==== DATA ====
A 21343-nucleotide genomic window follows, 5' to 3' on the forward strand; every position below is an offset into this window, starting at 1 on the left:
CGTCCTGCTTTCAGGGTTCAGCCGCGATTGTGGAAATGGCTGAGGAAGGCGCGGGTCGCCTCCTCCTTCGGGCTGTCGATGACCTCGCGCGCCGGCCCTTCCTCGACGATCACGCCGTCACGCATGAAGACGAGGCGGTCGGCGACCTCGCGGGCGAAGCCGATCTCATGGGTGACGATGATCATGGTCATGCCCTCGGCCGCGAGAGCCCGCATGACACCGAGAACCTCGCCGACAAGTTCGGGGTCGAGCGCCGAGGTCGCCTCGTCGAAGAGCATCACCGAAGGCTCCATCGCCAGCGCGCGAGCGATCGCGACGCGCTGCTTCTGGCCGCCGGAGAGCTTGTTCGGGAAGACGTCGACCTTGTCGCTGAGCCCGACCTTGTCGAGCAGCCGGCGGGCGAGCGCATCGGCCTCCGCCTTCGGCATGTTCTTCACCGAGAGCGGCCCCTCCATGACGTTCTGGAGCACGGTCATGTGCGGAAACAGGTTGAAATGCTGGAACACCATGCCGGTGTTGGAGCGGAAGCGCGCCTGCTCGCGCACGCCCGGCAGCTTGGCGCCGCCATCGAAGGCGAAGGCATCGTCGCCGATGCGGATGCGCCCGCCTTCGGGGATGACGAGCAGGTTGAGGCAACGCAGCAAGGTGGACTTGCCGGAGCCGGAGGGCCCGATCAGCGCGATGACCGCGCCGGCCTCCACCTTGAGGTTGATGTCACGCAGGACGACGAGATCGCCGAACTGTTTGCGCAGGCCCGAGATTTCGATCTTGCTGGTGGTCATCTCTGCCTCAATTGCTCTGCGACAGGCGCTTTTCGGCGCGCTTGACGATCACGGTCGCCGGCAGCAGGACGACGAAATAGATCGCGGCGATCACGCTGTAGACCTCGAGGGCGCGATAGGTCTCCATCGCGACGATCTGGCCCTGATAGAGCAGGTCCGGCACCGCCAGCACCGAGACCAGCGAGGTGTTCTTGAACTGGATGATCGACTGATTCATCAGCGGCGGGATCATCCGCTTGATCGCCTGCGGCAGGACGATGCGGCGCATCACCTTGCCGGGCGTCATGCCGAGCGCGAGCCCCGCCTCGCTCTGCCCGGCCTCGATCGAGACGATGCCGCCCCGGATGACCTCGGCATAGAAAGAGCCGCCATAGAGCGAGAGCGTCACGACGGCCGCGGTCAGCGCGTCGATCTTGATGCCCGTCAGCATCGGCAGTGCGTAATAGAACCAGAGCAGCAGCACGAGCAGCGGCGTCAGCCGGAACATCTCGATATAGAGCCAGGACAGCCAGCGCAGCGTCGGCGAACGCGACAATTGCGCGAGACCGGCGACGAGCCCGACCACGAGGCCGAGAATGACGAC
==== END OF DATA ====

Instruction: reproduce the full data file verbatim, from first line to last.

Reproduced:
A 21343-nucleotide genomic window follows, 5' to 3' on the forward strand; every position below is an offset into this window, starting at 1 on the left:
CGTCCTGCTTTCAGGGTTCAGCCGCGATTGTGGAAATGGCTGAGGAAGGCGCGGGTCGCCTCCTCCTTCGGGCTGTCGATGACCTCGCGCGCCGGCCCTTCCTCGACGATCACGCCGTCACGCATGAAGACGAGGCGGTCGGCGACCTCGCGGGCGAAGCCGATCTCATGGGTGACGATGATCATGGTCATGCCCTCGGCCGCGAGAGCCCGCATGACACCGAGAACCTCGCCGACAAGTTCGGGGTCGAGCGCCGAGGTCGCCTCGTCGAAGAGCATCACCGAAGGCTCCATCGCCAGCGCGCGAGCGATCGCGACGCGCTGCTTCTGGCCGCCGGAGAGCTTGTTCGGGAAGACGTCGACCTTGTCGCTGAGCCCGACCTTGTCGAGCAGCCGGCGGGCGAGCGCATCGGCCTCCGCCTTCGGCATGTTCTTCACCGAGAGCGGCCCCTCCATGACGTTCTGGAGCACGGTCATGTGCGGAAACAGGTTGAAATGCTGGAACACCATGCCGGTGTTGGAGCGGAAGCGCGCCTGCTCGCGCACGCCCGGCAGCTTGGCGCCGCCATCGAAGGCGAAGGCATCGTCGCCGATGCGGATGCGCCCGCCTTCGGGGATGACGAGCAGGTTGAGGCAACGCAGCAAGGTGGACTTGCCGGAGCCGGAGGGCCCGATCAGCGCGATGACCGCGCCGGCCTCCACCTTGAGGTTGATGTCACGCAGGACGACGAGATCGCCGAACTGTTTGCGCAGGCCCGAGATTTCGATCTTGCTGGTGGTCATCTCTGCCTCAATTGCTCTGCGACAGGCGCTTTTCGGCGCGCTTGACGATCACGGTCGCCGGCAGCAGGACGACGAAATAGATCGCGGCGATCACGCTGTAGACCTCGAGGGCGCGATAGGTCTCCATCGCGACGATCTGGCCCTGATAGAGCAGGTCCGGCACCGCCAGCACCGAGACCAGCGAGGTGTTCTTGAACTGGATGATCGACTGATTCATCAGCGGCGGGATCATCCGCTTGATCGCCTGCGGCAGGACGATGCGGCGCATCACCTTGCCGGGCGTCATGCCGAGCGCGAGCCCCGCCTCGCTCTGCCCGGCCTCGATCGAGACGATGCCGCCCCGGATGACCTCGGCATAGAAAGAGCCGCCATAGAGCGAGAGCGTCACGACGGCCGCGGTCAGCGCGTCGATCTTGATGCCCGTCAGCATCGGCAGTGCGTAATAGAACCAGAGCAGCAGCACGAGCAGCGGCGTCAGCCGGAACATCTCGATATAGAGCCAGGACAGCCAGCGCAGCGTCGGCGAACGCGACAATTGCGCGAGACCGGCGACGAGCCCGACCACGAGGCCGAGAATGACGAC